Senior police chiefs in Scotland are being urged to adopt new guidelines on the use of cannabis.
Tommy Sheridan: Favours 'cannabis cafes'
The Association of Chief Police Officers in England, Wales and Northern Ireland is proposing a more relaxed approach towards the use of the drug.
Users would only be arrested in certain aggravating circumstances, such as smoking in public or around children.
Scottish Socialist Party leader Tommy Sheridan said the guidelines should be issued to Scottish police forces too.
He said: "In England, Wales and Northern Ireland the police are to be issued with new guidelines that will effectively decriminalise cannabis for personal use.
"The police in Scotland must urgently draw up similar guidelines to end the needless prosecution and criminalisation of cannabis users north of the border.
"In England, Wales and Northern Ireland they are at least beginning to address the issue, here in Scotland we are sadly lagging behind.
"The Scottish Socialist Party will continue to fight for the full legalisation of cannabis within a licensing framework similar to alcohol and tobacco that enables the setting up of Dutch style cannabis cafés."
The Association for Chief Police Officers in Scotland said it has no plans at present to issue Scottish police forces with guidelines on cannabis, but did not rule out such a move in future.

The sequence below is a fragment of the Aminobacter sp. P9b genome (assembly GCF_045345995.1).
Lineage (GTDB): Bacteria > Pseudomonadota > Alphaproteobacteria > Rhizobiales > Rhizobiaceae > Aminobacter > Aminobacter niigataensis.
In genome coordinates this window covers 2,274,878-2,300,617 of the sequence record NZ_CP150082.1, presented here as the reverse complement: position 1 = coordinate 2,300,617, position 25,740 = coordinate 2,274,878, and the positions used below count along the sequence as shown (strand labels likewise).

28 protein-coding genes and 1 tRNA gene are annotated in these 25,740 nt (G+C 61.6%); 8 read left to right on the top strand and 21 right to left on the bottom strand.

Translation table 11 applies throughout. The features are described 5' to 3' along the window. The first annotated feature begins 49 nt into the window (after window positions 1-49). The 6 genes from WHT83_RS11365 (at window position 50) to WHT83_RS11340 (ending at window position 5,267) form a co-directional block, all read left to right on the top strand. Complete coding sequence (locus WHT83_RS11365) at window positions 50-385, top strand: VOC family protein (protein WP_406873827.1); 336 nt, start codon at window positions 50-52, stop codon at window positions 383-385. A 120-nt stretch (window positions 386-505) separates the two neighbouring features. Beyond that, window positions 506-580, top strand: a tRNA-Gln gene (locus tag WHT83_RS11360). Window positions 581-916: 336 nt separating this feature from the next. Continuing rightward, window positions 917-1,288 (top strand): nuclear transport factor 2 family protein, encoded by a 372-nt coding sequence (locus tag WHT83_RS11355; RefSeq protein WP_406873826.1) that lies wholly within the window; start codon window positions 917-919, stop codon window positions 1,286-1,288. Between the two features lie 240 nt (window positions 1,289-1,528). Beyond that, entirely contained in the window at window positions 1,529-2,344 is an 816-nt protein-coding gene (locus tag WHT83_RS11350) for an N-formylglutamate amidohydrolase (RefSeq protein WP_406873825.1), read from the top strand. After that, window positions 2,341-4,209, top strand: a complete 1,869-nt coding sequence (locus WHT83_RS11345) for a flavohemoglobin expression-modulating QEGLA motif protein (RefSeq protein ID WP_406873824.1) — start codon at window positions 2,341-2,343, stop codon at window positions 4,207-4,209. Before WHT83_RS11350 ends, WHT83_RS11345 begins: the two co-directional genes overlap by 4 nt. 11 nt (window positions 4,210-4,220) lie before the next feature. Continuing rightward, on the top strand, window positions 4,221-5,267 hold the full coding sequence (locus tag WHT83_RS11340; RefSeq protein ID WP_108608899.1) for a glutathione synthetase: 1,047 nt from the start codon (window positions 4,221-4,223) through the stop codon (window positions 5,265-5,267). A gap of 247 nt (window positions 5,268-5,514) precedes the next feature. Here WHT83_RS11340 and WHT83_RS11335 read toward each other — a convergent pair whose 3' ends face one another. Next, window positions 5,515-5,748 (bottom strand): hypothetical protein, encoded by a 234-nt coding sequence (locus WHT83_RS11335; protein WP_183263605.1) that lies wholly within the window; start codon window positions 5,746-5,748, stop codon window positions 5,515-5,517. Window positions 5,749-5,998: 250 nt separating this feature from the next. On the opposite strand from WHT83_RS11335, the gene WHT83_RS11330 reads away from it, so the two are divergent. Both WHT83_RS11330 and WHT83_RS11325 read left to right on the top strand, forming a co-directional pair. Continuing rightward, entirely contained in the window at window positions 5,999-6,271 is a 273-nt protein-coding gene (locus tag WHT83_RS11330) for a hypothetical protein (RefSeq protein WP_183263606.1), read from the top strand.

Most cannabis users in England and Wales will not now face arrest
Andrew Brown, chief constable of Grampian Police and chair of the Acpos crime committee said he would be watching the results from the English and Welsh change of approach "with interest".
He said: "In all aspects of policing, there is an in-built facility of discretion which allows the officer on the street to make an assessment and decide on a course of action based on the specific circumstances of any given incident; the relationships between Scottish police forces and communities are richer because of this.
"Having said that, Acpos quite clearly has no policy not to arrest those found in possession of controlled drugs and therefore, those found in possession of cannabis will continue to be dealt with in the same manner as previously.
"It must also be recognised, that the Scottish police have no facility of formal cautioning or reprimanding as is afforded to our counterparts south of the border, therefore this alternative to arrest and prosecution is not available."
Mr Brown added: "The Scottish Police Service will continue to look forward, take account of the ever-changing cultural landscape and police, as always, with the consent of the public.
"Chief officers in Scotland will take great interest in the results of the English and Welsh forces' change in approach in this area."